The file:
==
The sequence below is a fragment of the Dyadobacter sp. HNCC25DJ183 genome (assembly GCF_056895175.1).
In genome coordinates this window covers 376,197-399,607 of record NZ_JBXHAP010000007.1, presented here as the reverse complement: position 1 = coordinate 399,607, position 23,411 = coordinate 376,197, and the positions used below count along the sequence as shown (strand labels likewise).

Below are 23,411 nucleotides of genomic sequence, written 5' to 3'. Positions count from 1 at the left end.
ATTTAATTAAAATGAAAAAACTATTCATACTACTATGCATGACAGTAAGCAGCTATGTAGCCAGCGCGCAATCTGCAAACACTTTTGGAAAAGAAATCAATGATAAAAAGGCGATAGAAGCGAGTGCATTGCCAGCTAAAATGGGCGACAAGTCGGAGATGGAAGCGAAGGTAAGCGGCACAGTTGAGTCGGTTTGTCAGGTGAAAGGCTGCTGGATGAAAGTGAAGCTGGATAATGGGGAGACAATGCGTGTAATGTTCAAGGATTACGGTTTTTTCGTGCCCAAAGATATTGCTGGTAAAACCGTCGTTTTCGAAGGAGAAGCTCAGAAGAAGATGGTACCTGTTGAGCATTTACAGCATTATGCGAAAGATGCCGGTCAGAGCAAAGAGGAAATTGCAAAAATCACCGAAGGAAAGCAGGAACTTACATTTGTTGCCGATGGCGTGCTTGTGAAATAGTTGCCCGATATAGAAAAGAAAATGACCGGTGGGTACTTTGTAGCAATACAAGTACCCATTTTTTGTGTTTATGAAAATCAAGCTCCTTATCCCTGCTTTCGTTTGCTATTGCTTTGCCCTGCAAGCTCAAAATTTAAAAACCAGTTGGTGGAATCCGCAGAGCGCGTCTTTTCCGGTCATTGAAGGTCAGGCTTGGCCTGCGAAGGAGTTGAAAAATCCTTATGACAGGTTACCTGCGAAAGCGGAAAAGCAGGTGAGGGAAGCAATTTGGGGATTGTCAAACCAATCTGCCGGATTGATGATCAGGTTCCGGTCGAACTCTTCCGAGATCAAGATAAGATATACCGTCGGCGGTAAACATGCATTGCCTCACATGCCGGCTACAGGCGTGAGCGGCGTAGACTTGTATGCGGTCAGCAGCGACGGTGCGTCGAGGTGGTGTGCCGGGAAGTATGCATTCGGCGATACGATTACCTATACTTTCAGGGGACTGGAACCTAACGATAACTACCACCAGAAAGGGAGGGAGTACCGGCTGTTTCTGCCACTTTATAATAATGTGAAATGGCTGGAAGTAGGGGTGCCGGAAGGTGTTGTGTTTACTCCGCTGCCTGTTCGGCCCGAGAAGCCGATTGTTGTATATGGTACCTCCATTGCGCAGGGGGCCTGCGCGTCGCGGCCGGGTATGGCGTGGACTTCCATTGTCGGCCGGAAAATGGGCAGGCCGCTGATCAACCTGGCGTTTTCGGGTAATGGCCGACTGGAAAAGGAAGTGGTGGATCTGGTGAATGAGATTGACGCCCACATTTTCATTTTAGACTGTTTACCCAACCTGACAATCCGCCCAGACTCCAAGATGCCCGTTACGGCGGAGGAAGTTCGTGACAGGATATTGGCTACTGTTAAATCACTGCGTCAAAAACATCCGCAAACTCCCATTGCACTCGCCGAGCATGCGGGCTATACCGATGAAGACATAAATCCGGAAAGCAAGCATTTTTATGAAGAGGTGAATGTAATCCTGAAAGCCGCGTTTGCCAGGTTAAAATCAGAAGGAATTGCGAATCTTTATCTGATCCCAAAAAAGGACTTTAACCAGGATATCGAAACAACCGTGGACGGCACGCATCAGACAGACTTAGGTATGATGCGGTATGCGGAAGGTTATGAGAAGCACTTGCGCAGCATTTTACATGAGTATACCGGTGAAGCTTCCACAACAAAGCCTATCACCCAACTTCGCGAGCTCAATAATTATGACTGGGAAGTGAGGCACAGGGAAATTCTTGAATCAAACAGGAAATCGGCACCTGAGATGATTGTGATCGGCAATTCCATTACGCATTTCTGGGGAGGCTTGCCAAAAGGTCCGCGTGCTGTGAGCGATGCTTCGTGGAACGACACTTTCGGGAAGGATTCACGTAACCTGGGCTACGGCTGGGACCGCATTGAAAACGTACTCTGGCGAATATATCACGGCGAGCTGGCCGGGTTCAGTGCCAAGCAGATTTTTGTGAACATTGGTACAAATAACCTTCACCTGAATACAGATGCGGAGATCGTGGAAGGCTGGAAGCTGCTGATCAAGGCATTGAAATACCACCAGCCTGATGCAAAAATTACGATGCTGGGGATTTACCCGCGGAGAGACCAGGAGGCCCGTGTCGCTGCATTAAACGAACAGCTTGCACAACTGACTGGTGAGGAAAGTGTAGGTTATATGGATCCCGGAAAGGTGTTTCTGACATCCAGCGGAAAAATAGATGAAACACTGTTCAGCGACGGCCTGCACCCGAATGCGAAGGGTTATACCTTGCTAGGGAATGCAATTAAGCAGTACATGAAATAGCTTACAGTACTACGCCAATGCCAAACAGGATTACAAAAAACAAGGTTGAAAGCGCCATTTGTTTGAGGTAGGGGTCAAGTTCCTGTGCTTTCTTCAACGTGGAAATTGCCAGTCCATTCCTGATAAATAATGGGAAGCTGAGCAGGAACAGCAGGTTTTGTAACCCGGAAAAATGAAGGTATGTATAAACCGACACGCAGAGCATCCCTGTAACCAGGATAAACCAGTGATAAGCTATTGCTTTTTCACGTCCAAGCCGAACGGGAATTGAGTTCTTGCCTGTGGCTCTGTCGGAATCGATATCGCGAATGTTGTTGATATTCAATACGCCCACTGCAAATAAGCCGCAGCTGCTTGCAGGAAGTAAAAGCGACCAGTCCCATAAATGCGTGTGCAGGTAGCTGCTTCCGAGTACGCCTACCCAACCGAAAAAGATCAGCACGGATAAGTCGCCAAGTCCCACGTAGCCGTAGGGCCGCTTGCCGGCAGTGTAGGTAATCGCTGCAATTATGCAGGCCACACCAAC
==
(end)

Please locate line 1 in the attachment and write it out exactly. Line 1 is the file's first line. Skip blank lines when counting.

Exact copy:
The sequence below is a fragment of the Dyadobacter sp. HNCC25DJ183 genome (assembly GCF_056895175.1).